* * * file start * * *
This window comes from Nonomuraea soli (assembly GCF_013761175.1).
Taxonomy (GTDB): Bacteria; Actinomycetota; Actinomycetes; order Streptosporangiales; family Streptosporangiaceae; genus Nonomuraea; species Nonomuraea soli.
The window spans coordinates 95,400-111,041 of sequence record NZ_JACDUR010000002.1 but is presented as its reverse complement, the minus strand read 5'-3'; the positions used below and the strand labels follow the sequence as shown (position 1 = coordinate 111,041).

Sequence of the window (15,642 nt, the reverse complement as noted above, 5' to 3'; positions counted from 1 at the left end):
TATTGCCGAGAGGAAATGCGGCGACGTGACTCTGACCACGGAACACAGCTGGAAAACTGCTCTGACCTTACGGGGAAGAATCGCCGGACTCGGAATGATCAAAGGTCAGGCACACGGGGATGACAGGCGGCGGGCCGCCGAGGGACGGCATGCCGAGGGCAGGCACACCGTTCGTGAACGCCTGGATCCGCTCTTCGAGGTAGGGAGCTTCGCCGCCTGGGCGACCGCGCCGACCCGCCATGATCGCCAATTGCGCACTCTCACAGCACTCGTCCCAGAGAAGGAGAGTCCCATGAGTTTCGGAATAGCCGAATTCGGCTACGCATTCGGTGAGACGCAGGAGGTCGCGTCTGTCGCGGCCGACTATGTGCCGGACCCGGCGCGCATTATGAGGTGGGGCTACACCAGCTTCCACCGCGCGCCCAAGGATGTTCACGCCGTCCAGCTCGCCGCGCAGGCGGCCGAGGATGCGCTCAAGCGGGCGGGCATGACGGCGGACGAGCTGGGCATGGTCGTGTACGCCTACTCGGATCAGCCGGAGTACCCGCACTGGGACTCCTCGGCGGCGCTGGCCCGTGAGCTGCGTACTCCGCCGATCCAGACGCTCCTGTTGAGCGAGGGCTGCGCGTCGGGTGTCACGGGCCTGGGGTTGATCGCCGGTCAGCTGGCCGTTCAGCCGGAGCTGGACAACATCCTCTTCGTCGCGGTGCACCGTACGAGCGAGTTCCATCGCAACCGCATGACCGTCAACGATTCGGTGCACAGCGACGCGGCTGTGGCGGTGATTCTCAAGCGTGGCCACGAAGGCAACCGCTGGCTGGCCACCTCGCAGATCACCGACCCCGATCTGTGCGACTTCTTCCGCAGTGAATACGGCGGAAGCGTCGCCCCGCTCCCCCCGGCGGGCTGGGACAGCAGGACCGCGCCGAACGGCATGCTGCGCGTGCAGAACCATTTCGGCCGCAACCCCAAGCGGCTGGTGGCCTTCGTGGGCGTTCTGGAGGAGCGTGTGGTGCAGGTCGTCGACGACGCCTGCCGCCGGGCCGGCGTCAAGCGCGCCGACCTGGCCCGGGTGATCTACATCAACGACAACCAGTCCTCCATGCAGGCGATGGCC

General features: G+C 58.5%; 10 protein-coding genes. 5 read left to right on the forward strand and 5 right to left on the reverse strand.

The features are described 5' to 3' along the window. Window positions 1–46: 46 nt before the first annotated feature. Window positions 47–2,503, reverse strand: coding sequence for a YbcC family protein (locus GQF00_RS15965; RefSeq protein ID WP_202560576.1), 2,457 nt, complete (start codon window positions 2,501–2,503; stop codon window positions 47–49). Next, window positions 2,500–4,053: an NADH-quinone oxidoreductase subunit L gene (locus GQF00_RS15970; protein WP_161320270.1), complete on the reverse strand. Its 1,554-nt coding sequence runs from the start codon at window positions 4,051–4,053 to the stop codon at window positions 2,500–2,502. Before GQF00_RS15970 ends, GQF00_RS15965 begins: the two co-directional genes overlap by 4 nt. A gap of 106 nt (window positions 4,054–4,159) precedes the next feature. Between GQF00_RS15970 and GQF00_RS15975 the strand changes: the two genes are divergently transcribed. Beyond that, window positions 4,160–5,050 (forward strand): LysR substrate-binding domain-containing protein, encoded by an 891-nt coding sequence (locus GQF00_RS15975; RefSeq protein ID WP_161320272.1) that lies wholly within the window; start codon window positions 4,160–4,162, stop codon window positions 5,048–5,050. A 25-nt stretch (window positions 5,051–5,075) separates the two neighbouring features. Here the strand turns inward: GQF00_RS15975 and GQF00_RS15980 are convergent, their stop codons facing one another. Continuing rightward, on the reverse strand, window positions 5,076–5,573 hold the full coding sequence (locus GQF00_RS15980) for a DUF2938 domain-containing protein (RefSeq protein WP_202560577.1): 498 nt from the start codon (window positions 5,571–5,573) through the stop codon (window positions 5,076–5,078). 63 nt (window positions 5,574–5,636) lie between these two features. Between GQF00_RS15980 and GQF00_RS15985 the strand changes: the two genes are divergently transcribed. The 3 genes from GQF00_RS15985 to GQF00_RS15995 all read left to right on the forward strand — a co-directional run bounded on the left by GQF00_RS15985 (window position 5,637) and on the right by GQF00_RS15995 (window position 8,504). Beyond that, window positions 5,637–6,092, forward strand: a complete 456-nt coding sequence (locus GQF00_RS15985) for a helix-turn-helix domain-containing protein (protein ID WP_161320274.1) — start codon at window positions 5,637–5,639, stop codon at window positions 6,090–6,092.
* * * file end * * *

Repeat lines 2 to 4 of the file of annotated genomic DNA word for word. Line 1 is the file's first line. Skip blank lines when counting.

Taxonomy (GTDB): Bacteria; Actinomycetota; Actinomycetes; order Streptosporangiales; family Streptosporangiaceae; genus Nonomuraea; species Nonomuraea soli.
The window spans coordinates 95,400-111,041 of sequence record NZ_JACDUR010000002.1 but is presented as its reverse complement, the minus strand read 5'-3'; the positions used below and the strand labels follow the sequence as shown (position 1 = coordinate 111,041).

Sequence of the window (15,642 nt, the reverse complement as noted above, 5' to 3'; positions counted from 1 at the left end):